“The Board of Trustees and I are very impressed with the scholastic and personal accomplishments of these students,” OSSM President Edna Manning said in a press release. “This year’s applicants are a focused group of young people who hold high aspirations.”
While at OSSM, students will participate in a rigorous academic program. In addition to high level courses in the sciences and mathematics, the curriculum includes computer science, humanities, the arts and physical education.
In their two years at OSSM, students must complete nine semesters of science; four semesters of mathematics, English, social science, physical education and foreign language; two semesters of fine arts and one semester of computer science. Each science class features a weekly three-hour lab. Students must also complete 60 hours of campus and community service.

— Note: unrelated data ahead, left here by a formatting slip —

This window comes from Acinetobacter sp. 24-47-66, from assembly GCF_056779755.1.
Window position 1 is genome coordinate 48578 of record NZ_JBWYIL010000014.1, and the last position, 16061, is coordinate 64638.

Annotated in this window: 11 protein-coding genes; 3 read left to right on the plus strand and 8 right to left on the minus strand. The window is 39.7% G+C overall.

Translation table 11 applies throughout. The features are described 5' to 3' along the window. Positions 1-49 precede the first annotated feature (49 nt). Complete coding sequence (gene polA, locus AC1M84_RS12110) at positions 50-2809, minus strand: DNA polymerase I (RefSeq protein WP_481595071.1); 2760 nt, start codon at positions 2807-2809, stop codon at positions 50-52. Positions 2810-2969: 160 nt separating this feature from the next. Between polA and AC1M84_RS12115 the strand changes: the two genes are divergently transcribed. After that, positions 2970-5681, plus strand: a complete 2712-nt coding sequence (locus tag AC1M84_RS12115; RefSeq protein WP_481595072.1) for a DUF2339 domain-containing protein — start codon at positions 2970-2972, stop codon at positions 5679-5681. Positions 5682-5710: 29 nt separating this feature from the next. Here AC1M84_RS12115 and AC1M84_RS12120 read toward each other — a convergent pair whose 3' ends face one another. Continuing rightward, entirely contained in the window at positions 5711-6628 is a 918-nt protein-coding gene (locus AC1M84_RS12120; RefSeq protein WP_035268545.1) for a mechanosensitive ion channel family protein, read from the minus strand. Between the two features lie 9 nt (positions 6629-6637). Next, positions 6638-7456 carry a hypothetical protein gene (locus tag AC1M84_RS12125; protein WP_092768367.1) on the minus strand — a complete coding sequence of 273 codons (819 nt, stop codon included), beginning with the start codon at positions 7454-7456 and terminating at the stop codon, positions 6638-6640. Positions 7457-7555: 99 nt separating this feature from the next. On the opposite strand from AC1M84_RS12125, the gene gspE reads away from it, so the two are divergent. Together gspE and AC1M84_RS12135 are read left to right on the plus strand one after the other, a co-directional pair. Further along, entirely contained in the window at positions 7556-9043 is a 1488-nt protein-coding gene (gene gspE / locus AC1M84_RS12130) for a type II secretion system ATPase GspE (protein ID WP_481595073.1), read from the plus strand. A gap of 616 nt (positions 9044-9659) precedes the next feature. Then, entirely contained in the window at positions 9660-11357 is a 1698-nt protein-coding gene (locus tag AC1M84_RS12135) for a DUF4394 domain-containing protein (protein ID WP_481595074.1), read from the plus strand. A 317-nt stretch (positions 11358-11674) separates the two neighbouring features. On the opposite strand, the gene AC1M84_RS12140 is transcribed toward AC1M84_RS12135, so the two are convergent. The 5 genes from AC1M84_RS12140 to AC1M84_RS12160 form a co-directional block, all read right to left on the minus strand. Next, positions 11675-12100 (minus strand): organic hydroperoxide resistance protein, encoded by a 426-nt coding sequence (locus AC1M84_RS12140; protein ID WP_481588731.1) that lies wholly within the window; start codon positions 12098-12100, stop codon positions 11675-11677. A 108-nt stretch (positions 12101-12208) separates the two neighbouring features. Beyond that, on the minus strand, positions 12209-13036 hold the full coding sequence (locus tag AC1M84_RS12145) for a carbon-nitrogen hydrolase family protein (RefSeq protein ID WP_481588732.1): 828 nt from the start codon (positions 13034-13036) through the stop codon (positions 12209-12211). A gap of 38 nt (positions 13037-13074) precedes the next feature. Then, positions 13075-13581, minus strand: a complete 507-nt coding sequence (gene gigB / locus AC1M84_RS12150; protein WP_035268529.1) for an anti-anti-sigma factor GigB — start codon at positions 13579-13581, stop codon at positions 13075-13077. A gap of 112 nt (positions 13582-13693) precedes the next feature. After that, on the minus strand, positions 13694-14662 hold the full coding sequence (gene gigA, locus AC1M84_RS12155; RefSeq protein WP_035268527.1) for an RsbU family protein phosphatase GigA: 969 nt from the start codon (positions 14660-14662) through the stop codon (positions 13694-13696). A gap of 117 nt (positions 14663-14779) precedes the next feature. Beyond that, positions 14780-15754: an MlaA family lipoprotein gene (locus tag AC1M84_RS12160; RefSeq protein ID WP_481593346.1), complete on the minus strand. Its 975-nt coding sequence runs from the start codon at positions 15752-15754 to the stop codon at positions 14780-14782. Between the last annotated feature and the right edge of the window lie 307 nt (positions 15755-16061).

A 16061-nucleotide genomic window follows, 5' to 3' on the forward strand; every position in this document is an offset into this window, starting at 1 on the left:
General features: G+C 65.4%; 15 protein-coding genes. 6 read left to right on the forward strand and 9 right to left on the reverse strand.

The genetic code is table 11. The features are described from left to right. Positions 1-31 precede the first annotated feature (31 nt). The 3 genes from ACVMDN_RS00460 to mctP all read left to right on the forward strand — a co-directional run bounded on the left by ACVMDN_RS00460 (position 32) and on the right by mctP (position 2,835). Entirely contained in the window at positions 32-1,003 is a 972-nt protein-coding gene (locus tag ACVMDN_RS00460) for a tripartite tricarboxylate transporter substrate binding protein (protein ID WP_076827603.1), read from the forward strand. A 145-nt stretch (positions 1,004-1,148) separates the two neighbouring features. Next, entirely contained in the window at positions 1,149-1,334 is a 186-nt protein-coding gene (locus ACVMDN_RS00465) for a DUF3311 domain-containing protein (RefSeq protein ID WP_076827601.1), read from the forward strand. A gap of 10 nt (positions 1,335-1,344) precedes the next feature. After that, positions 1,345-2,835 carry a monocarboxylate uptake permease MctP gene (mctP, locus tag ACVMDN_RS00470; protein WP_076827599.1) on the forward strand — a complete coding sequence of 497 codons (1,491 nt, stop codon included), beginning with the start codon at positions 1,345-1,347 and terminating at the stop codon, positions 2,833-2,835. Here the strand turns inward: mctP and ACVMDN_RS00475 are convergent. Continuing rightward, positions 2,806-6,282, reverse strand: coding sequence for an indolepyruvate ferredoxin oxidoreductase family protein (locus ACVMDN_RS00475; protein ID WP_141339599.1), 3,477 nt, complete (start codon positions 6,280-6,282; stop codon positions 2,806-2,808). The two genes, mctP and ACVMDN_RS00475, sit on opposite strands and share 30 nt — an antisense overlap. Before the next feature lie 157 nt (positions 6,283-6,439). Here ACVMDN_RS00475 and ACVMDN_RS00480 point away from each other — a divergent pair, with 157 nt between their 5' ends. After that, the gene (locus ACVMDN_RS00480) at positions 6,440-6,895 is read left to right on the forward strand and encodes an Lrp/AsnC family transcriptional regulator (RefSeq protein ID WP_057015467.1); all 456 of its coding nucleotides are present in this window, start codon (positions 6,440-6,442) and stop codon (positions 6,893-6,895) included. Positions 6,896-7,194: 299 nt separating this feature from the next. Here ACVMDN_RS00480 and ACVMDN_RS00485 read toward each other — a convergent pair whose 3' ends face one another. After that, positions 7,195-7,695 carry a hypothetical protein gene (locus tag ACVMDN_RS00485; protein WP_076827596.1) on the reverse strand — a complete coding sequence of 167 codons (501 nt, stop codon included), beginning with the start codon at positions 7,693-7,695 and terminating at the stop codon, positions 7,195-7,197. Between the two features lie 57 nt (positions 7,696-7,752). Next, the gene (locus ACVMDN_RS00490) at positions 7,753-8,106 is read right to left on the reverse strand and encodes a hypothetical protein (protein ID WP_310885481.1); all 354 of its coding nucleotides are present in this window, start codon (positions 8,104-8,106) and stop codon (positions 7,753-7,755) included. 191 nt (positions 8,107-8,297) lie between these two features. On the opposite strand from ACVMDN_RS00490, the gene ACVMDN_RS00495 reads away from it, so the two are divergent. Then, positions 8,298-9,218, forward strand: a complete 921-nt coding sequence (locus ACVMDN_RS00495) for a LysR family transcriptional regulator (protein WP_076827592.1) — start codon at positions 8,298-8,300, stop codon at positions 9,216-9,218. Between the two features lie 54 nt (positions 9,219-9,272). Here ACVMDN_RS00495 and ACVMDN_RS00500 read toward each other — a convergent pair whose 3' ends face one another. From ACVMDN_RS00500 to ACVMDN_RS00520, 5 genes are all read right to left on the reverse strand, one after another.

To see the list, click here.
Everybody was somebody Monday night.
The Oklahoma City Public Schools Board of Education had an extensive list of honorees at its regular meeting. Those recognized included:
Beverly Story, principal of Wilson Elementary School, for receiving the Oklahoma Association of Elementary School Principals Principal of Excellence for 2007
Willis Alexander, a learning disabilities teacher at John Marshall High School, for receiving the TRIO Achiever Award, which recognizes civic, community and educational accomplishments prior participants have made beyond receiving their bachelor’s degree from the University of Oklahoma, Project Threshold
Kortney Haynes, founder of the Shidler Sunshine Fund, for raising $47,000 for Shidler Elementary School. The school was able to purchase a large playground toy, library books, PE equipment, computers, printers and resurface blacktop on the playground
Great Expectation Model Classrooms at Adams Elementary, Dunbar Elementary, Mark Twain Elementary, Nichols Hills Elementary, Thelma R. Parks Elementary, Sequoyah Elementary, Stonegate Elementary, Van Buren Elementary
Britton Elementary School for meeting the state Department of Education’s Reading Sufficiency Act benchmark goal for 2006
Eisenhower Elementary School for meeting state Department of Education’s Reading Sufficiency Act benchmark goal for 2006